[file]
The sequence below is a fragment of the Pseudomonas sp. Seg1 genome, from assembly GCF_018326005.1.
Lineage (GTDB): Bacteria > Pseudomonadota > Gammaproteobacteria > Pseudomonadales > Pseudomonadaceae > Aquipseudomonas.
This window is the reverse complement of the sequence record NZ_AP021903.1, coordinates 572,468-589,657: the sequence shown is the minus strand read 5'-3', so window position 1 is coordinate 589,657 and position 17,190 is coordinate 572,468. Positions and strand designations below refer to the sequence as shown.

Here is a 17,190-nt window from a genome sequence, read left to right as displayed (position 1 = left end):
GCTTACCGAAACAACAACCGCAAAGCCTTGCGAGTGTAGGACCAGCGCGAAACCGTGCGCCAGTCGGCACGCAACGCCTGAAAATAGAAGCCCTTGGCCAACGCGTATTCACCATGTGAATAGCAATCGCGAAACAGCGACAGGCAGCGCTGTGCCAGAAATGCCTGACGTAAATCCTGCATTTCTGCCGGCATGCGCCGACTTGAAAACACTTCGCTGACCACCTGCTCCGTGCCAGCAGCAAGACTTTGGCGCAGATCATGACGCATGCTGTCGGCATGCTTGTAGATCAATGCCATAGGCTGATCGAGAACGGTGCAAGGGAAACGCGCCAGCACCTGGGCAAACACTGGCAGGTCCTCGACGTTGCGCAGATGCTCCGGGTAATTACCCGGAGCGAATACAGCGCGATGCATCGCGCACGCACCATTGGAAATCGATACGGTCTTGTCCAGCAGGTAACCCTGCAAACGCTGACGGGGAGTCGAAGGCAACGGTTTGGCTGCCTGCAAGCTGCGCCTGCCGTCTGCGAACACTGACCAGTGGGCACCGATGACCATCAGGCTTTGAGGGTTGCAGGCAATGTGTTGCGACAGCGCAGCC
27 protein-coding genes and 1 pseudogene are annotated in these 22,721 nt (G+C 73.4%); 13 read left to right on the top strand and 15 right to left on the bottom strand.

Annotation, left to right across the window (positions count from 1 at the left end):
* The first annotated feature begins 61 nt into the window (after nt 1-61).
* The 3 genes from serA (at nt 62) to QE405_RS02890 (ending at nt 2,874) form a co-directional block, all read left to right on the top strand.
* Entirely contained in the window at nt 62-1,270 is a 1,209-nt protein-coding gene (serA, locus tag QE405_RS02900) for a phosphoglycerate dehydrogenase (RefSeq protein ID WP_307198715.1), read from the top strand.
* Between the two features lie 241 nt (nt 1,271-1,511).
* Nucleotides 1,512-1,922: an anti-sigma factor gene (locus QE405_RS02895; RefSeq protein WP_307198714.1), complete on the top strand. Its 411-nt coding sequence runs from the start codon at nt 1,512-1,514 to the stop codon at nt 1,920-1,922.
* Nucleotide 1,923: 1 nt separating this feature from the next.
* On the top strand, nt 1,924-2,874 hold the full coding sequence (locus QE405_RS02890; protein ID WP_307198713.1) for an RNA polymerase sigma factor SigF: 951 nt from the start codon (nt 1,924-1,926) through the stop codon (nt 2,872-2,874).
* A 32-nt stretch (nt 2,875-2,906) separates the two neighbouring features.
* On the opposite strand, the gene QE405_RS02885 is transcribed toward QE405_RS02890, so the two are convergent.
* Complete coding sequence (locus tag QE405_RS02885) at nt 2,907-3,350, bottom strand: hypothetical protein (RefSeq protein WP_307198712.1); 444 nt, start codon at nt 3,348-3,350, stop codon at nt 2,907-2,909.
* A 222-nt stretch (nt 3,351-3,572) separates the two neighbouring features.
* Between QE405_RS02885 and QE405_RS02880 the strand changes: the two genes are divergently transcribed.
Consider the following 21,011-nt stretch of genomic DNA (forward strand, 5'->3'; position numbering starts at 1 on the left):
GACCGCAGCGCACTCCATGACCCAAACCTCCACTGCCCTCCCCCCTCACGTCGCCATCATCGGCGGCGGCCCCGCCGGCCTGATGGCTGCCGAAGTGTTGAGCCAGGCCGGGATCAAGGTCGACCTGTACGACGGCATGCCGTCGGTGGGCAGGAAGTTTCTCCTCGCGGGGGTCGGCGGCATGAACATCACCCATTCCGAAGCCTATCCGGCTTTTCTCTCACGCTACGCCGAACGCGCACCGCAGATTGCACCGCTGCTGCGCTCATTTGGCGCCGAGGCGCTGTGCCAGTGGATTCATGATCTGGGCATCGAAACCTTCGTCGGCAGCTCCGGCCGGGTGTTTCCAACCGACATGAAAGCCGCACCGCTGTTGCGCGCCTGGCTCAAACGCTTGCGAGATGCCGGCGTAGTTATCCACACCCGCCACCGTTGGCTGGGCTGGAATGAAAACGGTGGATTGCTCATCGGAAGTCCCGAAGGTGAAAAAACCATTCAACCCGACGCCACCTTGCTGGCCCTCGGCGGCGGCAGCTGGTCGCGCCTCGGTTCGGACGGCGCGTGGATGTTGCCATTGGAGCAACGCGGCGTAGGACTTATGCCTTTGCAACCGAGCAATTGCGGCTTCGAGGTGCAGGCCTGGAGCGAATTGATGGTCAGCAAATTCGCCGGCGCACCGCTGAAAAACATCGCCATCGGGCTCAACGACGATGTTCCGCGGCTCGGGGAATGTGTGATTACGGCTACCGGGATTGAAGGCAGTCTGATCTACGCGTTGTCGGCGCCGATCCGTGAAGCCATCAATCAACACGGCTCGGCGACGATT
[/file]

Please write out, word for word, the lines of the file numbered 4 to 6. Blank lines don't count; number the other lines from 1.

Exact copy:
Here is a 17,190-nt window from a genome sequence, read left to right as displayed (position 1 = left end):
GCTTACCGAAACAACAACCGCAAAGCCTTGCGAGTGTAGGACCAGCGCGAAACCGTGCGCCAGTCGGCACGCAACGCCTGAAAATAGAAGCCCTTGGCCAACGCGTATTCACCATGTGAATAGCAATCGCGAAACAGCGACAGGCAGCGCTGTGCCAGAAATGCCTGACGTAAATCCTGCATTTCTGCCGGCATGCGCCGACTTGAAAACACTTCGCTGACCACCTGCTCCGTGCCAGCAGCAAGACTTTGGCGCAGATCATGACGCATGCTGTCGGCATGCTTGTAGATCAATGCCATAGGCTGATCGAGAACGGTGCAAGGGAAACGCGCCAGCACCTGGGCAAACACTGGCAGGTCCTCGACGTTGCGCAGATGCTCCGGGTAATTACCCGGAGCGAATACAGCGCGATGCATCGCGCACGCACCATTGGAAATCGATACGGTCTTGTCCAGCAGGTAACCCTGCAAACGCTGACGGGGAGTCGAAGGCAACGGTTTGGCTGCCTGCAAGCTGCGCCTGCCGTCTGCGAACACTGACCAGTGGGCACCGATGACCATCAGGCTTTGAGGGTTGCAGGCAATGTGTTGCGACAGCGCAGCC
27 protein-coding genes and 1 pseudogene are annotated in these 22,721 nt (G+C 73.4%); 13 read left to right on the top strand and 15 right to left on the bottom strand.